Subscribe free to our newsletters via your
. Moon News .




MOON DAILY
Young Volcanoes on the Moon
by Staff Writers
Huntsville AL (SPX) Nov 26, 2014


On the Moon, it is possible to estimate the age of a landscape by counting its craters. The Moon is pelted by a slow drizzle of meteoroids that pepper its surface with impact scars. The older a landscape, the more craters it contains. A new ScienceCast video explores the mystery of recent lunar volcanism.

Back in 1971, Apollo 15 astronauts orbiting the Moon photographed something very odd. Researchers called it "Ina," and it looked like the aftermath of a volcanic eruption. There's nothing odd about volcanoes on the Moon, per se. Much of the Moon's ancient surface is covered with hardened lava.

The main features of the "Man in the Moon," in fact, are old basaltic flows deposited billions of years ago when the Moon was wracked by violent eruptions. The strange thing about Ina was its age.

Planetary scientists have long thought that lunar volcanism came to an end about a billion years ago, and little has changed since. Yet Ina looked remarkably fresh. For more than 30 years Ina remained a mystery, a "one-off oddity" that no one could explain.

Turns out, the mystery is bigger than anyone imagined. Using NASA's Lunar Reconnaissance Orbiter, a team of researchers led by Sarah Braden of Arizona State University has found 70 landscapes similar to Ina. They call them "Irregular Mare Patches" or IMPs for short.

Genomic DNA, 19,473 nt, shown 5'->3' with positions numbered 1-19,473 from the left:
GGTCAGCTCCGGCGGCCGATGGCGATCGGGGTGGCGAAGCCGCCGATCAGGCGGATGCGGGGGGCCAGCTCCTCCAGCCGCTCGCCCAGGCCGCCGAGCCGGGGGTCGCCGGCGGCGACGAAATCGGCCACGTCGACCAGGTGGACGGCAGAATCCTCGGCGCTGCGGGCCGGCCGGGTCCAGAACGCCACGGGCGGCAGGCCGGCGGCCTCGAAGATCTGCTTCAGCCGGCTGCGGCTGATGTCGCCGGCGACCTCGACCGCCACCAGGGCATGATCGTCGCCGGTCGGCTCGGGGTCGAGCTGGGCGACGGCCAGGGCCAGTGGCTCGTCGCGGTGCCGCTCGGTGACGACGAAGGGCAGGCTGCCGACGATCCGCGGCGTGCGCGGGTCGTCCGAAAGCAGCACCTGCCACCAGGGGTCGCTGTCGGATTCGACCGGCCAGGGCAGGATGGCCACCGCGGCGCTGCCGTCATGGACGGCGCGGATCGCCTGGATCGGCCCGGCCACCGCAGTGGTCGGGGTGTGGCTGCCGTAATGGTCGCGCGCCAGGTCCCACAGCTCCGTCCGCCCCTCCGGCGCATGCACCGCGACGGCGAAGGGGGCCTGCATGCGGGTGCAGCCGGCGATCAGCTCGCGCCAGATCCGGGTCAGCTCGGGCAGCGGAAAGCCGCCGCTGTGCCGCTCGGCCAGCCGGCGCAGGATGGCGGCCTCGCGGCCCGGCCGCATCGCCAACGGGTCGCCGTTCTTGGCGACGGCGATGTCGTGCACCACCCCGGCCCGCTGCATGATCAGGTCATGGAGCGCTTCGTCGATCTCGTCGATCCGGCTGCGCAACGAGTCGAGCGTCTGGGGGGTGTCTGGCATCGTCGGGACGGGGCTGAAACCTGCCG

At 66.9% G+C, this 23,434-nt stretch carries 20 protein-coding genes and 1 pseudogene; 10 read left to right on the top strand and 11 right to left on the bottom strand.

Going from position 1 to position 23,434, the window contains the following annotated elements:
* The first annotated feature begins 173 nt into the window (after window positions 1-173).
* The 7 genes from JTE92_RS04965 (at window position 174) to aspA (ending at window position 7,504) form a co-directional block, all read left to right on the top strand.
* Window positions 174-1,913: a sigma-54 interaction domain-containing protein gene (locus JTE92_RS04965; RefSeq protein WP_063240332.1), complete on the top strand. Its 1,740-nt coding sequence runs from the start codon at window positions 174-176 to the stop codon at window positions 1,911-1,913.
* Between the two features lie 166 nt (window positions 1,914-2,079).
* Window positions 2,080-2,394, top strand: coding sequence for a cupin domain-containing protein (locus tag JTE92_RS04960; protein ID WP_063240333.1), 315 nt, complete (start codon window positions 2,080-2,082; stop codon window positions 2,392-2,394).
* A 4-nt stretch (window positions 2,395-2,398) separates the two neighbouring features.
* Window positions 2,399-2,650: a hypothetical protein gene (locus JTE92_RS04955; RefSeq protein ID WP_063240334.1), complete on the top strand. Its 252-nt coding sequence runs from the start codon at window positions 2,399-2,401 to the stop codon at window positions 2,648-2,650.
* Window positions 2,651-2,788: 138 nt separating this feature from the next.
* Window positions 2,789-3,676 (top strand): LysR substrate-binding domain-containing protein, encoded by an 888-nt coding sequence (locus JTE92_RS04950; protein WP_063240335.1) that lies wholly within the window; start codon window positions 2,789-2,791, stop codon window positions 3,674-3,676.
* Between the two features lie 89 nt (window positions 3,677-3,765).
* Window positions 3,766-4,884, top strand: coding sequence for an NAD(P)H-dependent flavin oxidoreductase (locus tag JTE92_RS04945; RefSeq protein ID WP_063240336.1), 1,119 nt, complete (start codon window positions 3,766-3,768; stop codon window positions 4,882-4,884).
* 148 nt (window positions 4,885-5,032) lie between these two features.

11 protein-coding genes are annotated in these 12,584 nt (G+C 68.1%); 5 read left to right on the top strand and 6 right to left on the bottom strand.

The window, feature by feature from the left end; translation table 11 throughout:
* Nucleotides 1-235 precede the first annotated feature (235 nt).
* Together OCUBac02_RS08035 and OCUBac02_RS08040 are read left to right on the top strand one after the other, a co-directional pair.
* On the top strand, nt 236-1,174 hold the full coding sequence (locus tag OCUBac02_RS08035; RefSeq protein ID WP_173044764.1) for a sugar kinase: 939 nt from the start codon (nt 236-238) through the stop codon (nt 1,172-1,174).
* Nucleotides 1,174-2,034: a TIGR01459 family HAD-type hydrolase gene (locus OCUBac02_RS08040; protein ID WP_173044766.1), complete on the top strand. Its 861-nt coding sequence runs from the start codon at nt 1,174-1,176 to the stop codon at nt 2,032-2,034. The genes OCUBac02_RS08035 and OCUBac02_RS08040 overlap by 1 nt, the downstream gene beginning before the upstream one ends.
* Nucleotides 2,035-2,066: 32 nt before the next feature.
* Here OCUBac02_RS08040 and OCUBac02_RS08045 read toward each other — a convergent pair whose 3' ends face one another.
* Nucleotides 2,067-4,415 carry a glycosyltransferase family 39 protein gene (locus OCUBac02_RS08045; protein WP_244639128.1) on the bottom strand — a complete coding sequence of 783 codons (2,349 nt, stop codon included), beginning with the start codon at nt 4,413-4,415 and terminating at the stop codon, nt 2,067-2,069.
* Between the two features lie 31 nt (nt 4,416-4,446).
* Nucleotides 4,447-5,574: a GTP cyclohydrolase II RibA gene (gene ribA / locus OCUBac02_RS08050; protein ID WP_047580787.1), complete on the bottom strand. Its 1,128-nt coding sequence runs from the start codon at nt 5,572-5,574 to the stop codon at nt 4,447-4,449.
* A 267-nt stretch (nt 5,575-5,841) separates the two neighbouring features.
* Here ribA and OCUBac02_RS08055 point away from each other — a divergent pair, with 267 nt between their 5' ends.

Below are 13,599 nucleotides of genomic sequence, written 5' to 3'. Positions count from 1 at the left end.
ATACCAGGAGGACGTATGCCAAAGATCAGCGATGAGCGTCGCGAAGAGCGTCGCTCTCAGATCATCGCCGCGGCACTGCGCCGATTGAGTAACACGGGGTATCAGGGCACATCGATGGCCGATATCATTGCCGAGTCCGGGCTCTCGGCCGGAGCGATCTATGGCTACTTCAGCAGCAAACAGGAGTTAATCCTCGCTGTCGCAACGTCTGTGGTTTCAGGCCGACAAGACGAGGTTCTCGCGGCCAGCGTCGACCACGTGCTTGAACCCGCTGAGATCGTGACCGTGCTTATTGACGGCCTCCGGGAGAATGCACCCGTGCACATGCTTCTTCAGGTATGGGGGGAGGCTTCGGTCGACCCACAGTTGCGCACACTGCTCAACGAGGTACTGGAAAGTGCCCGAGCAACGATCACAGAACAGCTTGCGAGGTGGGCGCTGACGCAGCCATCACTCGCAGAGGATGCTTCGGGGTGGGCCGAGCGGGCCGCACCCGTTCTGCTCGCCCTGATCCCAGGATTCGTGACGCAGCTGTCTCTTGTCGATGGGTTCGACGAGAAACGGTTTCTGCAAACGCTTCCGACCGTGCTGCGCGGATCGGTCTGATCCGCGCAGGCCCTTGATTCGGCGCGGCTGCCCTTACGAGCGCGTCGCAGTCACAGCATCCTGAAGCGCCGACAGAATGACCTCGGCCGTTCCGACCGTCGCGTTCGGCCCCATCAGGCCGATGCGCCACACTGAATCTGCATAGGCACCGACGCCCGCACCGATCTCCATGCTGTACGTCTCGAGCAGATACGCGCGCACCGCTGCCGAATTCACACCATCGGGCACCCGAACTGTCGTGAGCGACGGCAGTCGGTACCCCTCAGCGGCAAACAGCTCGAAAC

"Discovering new features on the lunar surface was thrilling!" says Braden. "We looked at hundreds of high-resolution images, and when I found a new IMP it was always the highlight of my day."

"The irregular mare patches look so different than more common lunar features like impact craters, impact melt, and highlands material," she says. "They really jump out at you."

On the Moon, it is possible to estimate the age of a landscape by counting its craters. The Moon is pelted by a slow drizzle of meteoroids that pepper its surface with impact scars. The older a landscape, the more craters it contains.

Some of the IMPs they found are very lightly cratered, suggesting that they are no more than 100 million years old. A hundred million years may sound like a long time, but in geological terms it's just a blink of an eye. The volcanic craters LRO found may have been erupting during the Cretaceous period on Earth--the heyday of dinosaurs. Some of the volcanic features may be even younger, 50 million years old, a time when mammals were replacing dinosaurs as dominant lifeforms.

"This finding is the kind of science that is literally going to make geologists rewrite the textbooks about the Moon," says John Keller, LRO project scientist at the Goddard Space Flight Center.